Base Station Throttling Revisited

A couple of weeks ago I posted my thoughts around doing throttling of heavy users directly at the base station so the current load can be taken into account as well. No need to throttle heavy users if nobody else is using the cell. While it was just a "Gedankenexperiment" a reader pointed my to this paper in which Ericsson actually describes just such an approach and says it has already implemented it in their RAN. Very interesting! The paper unfortunately doesn't contain a lot of information of how this is done from a technical point of view, i.e. how is the base station informed which users to prefer over others. If you know more, if this is not a state secret and some information about the feature is publicly available, please let me know!

6 thoughts on “Base Station Throttling Revisited”

  1. Hi Martin,
    I don’t know what the white paper you refer to describes, but it would be possible to adjust the scheduler in the base station to degrade the performance of heavy users in the MAC layer.
    As far as I know, each vendor has implemented a scheduler with proprietary extensions so operators can have the option to turn traffic shaping on directly on the base station.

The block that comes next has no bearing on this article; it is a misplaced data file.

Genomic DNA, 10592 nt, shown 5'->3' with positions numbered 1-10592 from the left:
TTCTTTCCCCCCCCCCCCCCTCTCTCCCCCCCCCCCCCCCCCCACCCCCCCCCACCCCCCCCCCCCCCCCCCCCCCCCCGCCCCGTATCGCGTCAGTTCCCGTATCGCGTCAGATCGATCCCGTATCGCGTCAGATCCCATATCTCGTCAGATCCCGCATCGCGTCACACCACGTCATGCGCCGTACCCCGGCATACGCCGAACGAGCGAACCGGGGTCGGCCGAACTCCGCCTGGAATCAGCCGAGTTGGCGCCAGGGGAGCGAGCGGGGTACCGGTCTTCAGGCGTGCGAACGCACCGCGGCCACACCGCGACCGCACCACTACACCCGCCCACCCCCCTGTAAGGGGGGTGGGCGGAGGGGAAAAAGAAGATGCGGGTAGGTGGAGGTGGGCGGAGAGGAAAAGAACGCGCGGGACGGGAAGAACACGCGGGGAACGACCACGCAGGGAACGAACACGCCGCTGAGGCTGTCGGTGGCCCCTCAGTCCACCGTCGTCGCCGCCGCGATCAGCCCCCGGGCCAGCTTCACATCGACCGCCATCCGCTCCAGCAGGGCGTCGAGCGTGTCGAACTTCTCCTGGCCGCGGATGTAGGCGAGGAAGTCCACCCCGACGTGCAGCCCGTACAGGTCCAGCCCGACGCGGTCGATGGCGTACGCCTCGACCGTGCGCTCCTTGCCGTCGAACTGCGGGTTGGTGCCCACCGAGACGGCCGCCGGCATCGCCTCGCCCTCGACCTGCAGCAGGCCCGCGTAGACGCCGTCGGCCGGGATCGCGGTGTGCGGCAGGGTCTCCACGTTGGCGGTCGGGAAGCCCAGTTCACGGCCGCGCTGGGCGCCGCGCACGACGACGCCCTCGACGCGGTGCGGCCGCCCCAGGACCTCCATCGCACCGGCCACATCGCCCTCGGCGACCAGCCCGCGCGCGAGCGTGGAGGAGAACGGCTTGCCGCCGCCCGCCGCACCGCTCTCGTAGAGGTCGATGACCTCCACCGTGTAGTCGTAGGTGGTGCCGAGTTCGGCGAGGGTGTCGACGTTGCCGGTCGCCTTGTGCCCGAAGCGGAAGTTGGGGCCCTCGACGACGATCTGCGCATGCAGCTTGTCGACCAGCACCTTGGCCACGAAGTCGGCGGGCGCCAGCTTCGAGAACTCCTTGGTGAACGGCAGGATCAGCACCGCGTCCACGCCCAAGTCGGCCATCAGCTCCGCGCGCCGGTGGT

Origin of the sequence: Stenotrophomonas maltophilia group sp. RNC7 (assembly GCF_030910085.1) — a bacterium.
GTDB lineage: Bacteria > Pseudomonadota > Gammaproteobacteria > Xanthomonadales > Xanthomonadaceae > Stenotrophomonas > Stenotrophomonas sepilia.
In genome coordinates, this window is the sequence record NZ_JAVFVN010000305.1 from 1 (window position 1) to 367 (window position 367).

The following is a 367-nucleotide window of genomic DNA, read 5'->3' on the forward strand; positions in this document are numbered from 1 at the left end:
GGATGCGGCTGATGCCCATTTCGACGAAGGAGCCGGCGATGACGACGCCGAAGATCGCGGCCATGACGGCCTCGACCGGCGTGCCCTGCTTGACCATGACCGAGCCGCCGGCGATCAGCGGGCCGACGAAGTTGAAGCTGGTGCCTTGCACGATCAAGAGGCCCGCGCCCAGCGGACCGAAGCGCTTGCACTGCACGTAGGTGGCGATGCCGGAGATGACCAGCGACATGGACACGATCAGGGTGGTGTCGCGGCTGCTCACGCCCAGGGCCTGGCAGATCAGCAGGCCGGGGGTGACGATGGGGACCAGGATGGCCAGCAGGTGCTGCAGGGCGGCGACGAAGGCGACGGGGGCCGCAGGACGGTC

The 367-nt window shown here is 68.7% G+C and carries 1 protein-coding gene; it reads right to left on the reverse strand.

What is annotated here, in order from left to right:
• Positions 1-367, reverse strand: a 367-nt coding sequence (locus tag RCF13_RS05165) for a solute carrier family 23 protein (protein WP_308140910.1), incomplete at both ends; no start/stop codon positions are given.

However, BTSs can be more advanced than that and may do traffic shaping in higher layers.

    I’d love to hear about this from a vendor directly.

  2. Huawei have some specific algorithms to throttle in the RAN based on ARP values… Don’t know more details unfortunately…

  3. So far as I understand this (not well enough, obviously) there’s a big difference between vendor support, which is now coming from Ericsson, and how the capability can be used in commercial networks.

    The next challenge appears to be working out the practical implmentation and defining use cases and commercial models where it makes sense.

    All that said, it seems a logical direction to go in.

    I wonder when we’ll see the first live operators?

  4. Throttling at the base station only makes sense imho for upstream traffic, i.e. close to the point where data enters the network. Otherwise a lot of resources in the core network already have been wasted. For downstream traffic a logical point for throttling or even blocking traffic would be a gateway node (e.g. GGSN). I think implementing such function for traffic control in both directions based on common operator policies is far from being reality today.

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